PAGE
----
Do you find it more difficult to wake up on those chilly, dark mornings? Well, you’re not alone. There is actually scientific evidence that winter can be a challenging time for waking up. But why is that exactly?

When it comes to winter wakeups, we have a few obstacles to overcome. Most prominent, however, is darkness, which interferes with our circadian rhythm.

Due to fewer daylight hours and later sunrises, there are fewer hours of daylight each day. Our bodies use sunlight as a cue to initiate their daytime circadian rhythms. It is natural for our bodies to want to sleep later as the sun rises later in the day. When you don’t have sunlight to kickstart your system and suppress melatonin (the sleeping hormone) while increasing cortisol (the alert hormone), getting up can be tough.

It is also less appealing to leave the warmth of our beds in the winter because of the colder temperatures. In preparation for sleep, our body temperature drops as we get closer to bedtime, then slowly rises as we wake. However, if the room is freezing, you’re more likely to stay curled up in your warm, cozy bed.

When you’re skipping fresh fruits and veggies, eating too many sweets, and not exercising as much as when it’s warmer, your energy levels may plummet. As a result, low energy makes it harder to get up when the alarm goes off early in the morning.

The good news? You can use these tips to help you wake up in the winter.

1. Lighten up your morning.

Despite the temptation to remain hidden under the covers, the sooner your body realizes it’s time to get up, the quicker your mind will follow. If you turn the lights down, you will likely feel sleepy. Even if it seems painful, flood the room with light.

On those dark mornings when you really struggle with this, there are some handy night lights that work on a timer and gradually become lighter until it’s time to wake up. Also, you don’t have to make the tortuous decision to turn the light on.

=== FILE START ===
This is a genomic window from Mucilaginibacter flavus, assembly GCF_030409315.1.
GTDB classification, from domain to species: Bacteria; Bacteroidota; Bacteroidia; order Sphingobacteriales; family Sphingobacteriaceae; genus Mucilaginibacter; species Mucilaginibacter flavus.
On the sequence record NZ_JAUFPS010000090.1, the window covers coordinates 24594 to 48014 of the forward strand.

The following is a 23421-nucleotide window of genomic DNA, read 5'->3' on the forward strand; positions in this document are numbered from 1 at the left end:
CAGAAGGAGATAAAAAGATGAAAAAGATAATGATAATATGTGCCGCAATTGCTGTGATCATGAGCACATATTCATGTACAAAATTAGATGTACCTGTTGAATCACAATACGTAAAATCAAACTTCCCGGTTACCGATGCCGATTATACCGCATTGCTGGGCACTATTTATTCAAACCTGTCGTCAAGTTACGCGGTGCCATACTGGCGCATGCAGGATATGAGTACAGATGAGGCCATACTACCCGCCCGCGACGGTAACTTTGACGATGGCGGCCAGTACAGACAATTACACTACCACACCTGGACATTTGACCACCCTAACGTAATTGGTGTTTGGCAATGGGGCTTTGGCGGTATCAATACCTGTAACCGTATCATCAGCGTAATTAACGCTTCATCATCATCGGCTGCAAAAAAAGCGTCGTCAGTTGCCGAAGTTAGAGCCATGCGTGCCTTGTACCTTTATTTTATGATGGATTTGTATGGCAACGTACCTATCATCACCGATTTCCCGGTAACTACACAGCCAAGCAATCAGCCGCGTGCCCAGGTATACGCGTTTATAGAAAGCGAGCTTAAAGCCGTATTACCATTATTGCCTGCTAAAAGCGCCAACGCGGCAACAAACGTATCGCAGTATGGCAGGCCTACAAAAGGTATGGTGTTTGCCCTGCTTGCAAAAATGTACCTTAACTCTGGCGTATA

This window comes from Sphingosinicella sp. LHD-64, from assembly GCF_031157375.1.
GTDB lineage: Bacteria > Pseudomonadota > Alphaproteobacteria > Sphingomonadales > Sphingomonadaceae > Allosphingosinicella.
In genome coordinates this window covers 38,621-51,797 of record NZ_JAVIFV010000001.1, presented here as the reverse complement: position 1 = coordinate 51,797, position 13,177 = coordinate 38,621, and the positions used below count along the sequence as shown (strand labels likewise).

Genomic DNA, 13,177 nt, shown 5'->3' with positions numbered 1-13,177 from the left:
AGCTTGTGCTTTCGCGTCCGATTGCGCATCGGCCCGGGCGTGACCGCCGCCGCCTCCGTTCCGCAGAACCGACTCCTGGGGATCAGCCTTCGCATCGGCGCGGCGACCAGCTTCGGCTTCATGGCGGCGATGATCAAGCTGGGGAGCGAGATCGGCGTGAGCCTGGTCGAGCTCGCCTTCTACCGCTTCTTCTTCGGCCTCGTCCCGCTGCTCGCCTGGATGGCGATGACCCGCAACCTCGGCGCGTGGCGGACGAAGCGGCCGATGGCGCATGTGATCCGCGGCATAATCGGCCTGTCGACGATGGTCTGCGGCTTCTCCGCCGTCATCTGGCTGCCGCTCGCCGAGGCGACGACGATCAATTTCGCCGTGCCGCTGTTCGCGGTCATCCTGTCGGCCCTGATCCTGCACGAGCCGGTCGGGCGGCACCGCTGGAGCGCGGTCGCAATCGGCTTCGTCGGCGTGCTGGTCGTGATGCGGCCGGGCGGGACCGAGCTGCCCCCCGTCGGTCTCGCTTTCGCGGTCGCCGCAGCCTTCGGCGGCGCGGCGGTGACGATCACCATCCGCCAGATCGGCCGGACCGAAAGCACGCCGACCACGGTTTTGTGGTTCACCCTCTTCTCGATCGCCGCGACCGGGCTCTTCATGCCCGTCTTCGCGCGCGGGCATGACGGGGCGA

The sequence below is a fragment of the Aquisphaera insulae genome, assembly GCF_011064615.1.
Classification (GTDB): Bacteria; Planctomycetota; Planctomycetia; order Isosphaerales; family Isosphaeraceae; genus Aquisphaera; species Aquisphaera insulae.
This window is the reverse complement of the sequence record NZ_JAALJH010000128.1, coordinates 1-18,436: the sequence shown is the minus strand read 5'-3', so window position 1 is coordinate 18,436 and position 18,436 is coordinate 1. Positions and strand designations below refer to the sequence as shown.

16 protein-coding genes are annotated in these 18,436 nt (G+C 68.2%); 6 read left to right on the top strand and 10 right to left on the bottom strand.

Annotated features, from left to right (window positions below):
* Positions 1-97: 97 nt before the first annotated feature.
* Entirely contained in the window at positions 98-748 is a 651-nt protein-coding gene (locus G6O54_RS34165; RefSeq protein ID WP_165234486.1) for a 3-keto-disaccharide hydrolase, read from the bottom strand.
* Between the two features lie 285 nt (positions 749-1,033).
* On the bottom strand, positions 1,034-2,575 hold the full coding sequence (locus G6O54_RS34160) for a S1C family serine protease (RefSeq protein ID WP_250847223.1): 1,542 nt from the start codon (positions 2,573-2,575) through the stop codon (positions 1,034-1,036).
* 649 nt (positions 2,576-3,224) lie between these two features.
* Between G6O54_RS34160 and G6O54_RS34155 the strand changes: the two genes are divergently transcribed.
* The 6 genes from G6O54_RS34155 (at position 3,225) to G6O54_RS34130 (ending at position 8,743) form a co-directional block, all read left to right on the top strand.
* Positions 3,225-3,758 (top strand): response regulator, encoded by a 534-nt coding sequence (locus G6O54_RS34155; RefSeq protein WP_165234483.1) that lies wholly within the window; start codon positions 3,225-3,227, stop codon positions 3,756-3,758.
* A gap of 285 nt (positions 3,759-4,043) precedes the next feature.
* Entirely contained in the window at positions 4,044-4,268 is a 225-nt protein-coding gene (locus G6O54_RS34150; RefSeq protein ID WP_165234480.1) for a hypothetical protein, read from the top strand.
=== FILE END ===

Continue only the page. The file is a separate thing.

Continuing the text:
Each winter, around ten million Americans suffer from Seasonal Affective Disorder (SAD). You can develop real problems like overeating, depression, and brain fog as a result. Light therapy devices or artificial light can really help treat this problem, as they stimulate the brain’s cortisol awakening response, which allows it to prepare for the day ahead.

2. Stick to your sleep schedule.

Regardless of the season, it’s crucial to stick to a routine sleep schedule in order to get a good night’s sleep. In the winter (and really, any time of the year), setting a bedtime and wake-up time can be beneficial, as it creates a natural rhythm for your body.

At the same time, you might experience increased sleepiness during the fall and winter months. In any case, it is crucial to keep yourself on a regular sleep-wake cycle in order to avoid disrupting your circadian rhythm.

3. Be prepared.

It’s hard to get out of bed when you’re lying in bed, thinking about all the things you need to do in the A.M. This could include taking a shower, walking the dog, choosing an outfit, packing lunch, or preparing for a presentation. In addition, you may have trouble staying awake in the morning due to sleep inertia.

Therefore, Dr. Charles Bae, a neurologist with Penn Sleep Centers, suggests crossing some things off your list the night before.

“Anything that can save you time in the morning will help out, especially when they’re awake and not alert,” says Bae. “For sleep, we always talk about a bedtime routine, which is important, but I think people should also be focused on a morning routine.”

4. Have a drink.

Immediately after waking up, drinking water will stimulate the body and keep you awake. That’s why my nightstand always has a glass of water on it, ready to drink in the morning.

5. Take a morning walk.

“The morning sun hits the receptors in your eye called melanopsin. That blue light detector tells the suprachiasmatic nucleus in your brain that it’s daytime, and you start making different hormones and neurotransmitters to wake you up for the day,” explains cardiologist Michael Twyman, M.D. Natural blue light from the sun promotes a healthy sleep cycle, helps boost alertness, and even elevates mood. The fact is, going for a walk and staying active in the morning can help you start the day more relaxed as opposed to scrolling through social media or watching a show on television in the morning.

“Then when the sun sets and that receptor doesn’t see blue light anymore, the body knows it’s nighttime,” he adds. “Cortisol will start dropping, melatonin will start to rise. That cascade has to happen to have optimal health.”

6. Eat an apple.

As the saying goes, “an apple a day keeps the doctor away.” But did you know that it originated in 1866 as a Pembrokeshire proverb but was first coined in 1913? A better question, though, is this fact or fiction?